Posted by: Lister | April 14, 2008

Shin Bet

The Israeli security service admits using relatives to pressure jailed Palestinians:

The Shin Bet security services on Sunday admitted to arresting relatives of individuals under interrogation to extract confessions from the prisoners. The head of the Shin Bet’s interrogration department told the Knesset Constitution, Law and Justice Committee: “Certainly we used this method, but only on one occasion.

The admission was in a response to a report submitted to the committee on Sunday by the Public Committee Against Torture in Israel. The group alleged in its report that the Shin Bet makes unjustified arrests of family members, or creates the pretense of such arrests to pressure suspects.

[…] The Shin Bet official said that regarding the incident in question, the security services had not needed to use the arrest method, adding: “We said we erred, learned a lesson… I’ve said this, we’ve written this, and we’ve also fixed it.”

Shin Bet representatives added that following the incident, the body decided to stop the practice of arresting innocents to exert pressure on the suspect.

The Public Committee Against Torture in Israel made the allegations:

Attorney Aviel Linder, who compiled the report, noted that a series of international treaties prohibit psychological torture, including threatened or actual harm to family members. The report details six cases between 2007 and 2008, but says it knows of dozens of others.

According to the findings, it is a common method of interrogation to psychologically abuse a detainee using family members, and that in most cases the interrogation was not a matter of a “ticking bomb.” The report states that an interrogation using such harsh and improper means casts aspersions on the confession’s veracity.

In one case, the report states, “The Shin Bet threatened a subject named Said Diab that if he did not cooperate, his mother would be arrested. The next day he was brought to look through a peephole at his mother being aggressively questioned and crying.” In the end, the committee says, the mother was indicted on a marginal charge to justify the false arrest.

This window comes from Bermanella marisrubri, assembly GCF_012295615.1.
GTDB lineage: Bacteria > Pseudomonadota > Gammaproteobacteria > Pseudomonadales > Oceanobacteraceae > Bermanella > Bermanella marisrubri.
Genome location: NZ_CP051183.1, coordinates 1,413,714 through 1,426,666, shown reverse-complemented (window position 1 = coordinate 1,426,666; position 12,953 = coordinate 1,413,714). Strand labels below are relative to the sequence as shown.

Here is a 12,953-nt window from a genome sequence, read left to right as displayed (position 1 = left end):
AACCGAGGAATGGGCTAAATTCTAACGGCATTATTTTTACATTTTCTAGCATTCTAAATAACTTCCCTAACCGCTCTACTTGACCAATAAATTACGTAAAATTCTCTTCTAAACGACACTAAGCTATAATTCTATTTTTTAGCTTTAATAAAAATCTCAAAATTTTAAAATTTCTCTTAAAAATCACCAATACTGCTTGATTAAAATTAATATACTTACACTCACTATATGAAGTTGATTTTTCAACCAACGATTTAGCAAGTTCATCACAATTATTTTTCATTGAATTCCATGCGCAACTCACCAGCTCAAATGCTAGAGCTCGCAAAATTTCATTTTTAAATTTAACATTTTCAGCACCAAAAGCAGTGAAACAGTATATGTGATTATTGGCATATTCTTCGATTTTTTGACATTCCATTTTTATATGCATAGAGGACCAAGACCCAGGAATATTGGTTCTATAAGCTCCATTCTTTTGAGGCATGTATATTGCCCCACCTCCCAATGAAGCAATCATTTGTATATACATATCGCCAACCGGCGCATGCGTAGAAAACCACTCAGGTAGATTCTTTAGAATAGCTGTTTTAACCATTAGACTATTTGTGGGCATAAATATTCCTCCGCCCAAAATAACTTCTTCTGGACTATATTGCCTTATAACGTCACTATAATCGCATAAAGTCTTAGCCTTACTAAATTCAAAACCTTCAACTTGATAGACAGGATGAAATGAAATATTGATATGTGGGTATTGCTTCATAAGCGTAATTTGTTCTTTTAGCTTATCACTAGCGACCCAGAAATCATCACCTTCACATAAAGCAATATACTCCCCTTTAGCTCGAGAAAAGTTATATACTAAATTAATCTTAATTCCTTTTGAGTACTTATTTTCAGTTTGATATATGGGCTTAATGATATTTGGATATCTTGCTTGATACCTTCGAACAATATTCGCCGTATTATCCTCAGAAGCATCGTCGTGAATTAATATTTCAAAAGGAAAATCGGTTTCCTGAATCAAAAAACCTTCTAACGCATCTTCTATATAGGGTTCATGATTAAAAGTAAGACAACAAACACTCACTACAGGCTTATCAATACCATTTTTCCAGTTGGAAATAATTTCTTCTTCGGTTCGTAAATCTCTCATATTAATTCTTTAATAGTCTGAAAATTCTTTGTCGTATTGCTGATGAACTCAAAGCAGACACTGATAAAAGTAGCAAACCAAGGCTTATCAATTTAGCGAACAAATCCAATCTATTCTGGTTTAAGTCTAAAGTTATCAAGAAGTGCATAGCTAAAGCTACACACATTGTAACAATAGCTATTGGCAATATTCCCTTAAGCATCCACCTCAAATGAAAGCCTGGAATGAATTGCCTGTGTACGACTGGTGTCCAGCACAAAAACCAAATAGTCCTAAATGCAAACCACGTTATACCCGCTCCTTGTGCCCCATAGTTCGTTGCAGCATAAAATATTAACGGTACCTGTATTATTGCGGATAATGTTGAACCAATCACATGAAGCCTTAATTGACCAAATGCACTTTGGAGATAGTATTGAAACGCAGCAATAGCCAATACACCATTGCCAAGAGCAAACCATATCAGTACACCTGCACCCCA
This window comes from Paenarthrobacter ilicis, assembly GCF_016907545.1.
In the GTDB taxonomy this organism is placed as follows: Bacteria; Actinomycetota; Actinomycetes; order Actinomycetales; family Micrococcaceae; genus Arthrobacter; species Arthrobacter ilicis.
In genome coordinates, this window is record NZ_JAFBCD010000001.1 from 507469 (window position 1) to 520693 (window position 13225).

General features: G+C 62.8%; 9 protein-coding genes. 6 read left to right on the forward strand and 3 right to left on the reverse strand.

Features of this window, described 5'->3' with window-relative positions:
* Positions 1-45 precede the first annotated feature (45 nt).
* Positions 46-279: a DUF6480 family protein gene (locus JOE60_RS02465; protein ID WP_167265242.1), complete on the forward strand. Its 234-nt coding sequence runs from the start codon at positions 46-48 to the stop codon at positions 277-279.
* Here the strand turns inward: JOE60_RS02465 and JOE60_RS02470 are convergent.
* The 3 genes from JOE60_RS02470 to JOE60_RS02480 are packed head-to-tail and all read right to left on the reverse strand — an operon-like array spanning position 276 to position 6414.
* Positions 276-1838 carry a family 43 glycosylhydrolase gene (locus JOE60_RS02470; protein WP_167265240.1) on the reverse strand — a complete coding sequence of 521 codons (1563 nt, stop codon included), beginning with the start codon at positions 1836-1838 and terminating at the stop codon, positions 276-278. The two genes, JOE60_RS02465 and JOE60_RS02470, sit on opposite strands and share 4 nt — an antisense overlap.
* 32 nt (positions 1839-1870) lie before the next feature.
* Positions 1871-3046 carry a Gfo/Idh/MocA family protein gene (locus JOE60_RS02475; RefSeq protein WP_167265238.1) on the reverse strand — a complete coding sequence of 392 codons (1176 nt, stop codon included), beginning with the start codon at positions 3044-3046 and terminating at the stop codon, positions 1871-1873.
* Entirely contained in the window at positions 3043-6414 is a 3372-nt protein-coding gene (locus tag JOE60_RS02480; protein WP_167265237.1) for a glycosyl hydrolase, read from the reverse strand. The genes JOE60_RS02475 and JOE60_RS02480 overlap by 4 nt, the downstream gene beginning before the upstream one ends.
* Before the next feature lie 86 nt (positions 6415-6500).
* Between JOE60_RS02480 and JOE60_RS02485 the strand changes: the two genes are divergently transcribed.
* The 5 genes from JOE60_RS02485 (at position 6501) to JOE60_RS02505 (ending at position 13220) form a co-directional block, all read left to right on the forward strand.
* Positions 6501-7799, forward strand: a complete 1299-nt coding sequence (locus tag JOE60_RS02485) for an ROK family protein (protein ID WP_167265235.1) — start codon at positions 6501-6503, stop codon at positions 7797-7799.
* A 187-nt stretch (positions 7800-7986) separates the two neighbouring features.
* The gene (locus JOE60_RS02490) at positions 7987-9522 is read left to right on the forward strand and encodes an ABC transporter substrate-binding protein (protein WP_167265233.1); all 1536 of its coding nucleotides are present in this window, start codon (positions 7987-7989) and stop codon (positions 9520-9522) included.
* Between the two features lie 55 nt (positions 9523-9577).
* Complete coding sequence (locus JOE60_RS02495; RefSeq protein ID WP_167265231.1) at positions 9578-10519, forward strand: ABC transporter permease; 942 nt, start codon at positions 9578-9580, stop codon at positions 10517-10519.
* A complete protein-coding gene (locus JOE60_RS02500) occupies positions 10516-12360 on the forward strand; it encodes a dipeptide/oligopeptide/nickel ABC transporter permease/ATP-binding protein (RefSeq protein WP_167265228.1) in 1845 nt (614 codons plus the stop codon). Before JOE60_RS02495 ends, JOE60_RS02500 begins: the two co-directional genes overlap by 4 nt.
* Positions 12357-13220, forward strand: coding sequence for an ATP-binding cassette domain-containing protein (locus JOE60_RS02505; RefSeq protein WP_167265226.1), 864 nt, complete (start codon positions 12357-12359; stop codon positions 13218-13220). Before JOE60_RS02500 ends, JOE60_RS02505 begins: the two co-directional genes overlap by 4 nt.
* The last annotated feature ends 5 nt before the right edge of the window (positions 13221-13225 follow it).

In another case, a couple, Jaser Abu-Omar and Hulah Zitawi, was arrested and held in extended detention while subjected to harsh physical torture, without letting them know the fate of their two daughters, aged two and six months.

According to Zitawi, “They said my daughters were now orphans, without a father or a mother. They showed me a picture of me with my little daughter in my arms and they said I should pity her. The picture killed me. I wept until I could no longer stand it. They said that I would not see her again until she was a teenager and she would not recognize me. That was the picture that broke me.”

In a response to the committee, dated July 2007, the attorney general’s office said: “In general, if a relative of a detainee is not in detention, and there is no legal reason to arrest the relative, the detainee should not be given the impression that the relative has been arrested.”

Nevertheless, the committee claims that the method is still being used.

The chairman of the Constitution, Law and Justice Committee, MK Menahem Ben-Sasson (Kadima), said, “It should not be forgotten that we are engaged in a war against terror. This reality does not authorize irrevocable physical harm, but it does require other actions – as needed, in a proportional and reasonable response.”

Regardless of the quality of the confession.

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